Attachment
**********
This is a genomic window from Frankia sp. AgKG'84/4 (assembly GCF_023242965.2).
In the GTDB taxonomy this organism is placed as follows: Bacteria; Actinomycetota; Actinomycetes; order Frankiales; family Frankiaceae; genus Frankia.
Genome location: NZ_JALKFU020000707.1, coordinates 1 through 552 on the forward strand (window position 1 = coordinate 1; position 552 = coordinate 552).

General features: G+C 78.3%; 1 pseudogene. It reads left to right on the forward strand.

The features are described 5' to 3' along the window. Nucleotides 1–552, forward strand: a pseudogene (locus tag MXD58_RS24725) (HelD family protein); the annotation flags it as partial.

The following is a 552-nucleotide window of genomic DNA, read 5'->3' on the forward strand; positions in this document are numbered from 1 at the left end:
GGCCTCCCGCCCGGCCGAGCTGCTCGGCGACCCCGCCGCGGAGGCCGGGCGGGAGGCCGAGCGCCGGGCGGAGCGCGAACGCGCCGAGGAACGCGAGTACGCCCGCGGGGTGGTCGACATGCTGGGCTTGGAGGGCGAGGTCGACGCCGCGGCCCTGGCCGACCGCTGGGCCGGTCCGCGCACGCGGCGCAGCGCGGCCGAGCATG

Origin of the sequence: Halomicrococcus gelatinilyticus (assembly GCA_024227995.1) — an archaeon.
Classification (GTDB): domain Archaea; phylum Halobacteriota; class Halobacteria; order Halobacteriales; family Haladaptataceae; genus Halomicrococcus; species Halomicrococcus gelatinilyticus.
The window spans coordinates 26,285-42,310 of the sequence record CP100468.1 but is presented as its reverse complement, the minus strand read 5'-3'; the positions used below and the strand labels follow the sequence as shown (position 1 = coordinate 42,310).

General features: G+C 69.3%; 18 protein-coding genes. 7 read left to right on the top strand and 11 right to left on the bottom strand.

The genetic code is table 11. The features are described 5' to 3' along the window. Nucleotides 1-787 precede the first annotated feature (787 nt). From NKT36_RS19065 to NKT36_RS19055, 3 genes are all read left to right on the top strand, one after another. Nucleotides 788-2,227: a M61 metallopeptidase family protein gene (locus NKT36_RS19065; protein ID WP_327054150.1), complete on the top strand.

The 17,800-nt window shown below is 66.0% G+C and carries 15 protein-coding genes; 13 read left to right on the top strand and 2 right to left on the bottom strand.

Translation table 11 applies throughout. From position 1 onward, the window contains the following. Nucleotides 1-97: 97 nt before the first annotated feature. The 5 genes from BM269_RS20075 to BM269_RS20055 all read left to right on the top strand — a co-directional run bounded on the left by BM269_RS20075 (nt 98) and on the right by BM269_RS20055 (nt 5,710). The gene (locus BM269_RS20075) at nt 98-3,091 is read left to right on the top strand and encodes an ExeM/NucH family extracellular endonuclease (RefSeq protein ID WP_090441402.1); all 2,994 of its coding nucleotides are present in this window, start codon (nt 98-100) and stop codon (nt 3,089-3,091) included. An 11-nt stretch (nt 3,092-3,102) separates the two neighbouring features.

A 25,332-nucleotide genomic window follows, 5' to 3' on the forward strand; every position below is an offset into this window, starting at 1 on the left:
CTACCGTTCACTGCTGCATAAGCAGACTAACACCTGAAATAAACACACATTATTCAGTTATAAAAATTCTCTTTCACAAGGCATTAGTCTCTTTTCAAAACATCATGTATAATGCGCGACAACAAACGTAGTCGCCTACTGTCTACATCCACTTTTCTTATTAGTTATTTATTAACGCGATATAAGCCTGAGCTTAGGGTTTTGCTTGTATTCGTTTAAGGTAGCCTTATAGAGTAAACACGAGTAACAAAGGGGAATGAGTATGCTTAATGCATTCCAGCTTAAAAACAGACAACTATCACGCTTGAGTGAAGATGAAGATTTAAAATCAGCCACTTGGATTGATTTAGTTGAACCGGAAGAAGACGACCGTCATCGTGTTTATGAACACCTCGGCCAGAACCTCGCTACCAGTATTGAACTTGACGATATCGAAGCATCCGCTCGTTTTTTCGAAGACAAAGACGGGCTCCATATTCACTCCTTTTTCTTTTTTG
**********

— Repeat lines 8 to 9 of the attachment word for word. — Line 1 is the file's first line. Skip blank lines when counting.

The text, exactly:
Origin of the sequence: Halomicrococcus gelatinilyticus (assembly GCA_024227995.1) — an archaeon.
Classification (GTDB): domain Archaea; phylum Halobacteriota; class Halobacteria; order Halobacteriales; family Haladaptataceae; genus Halomicrococcus; species Halomicrococcus gelatinilyticus.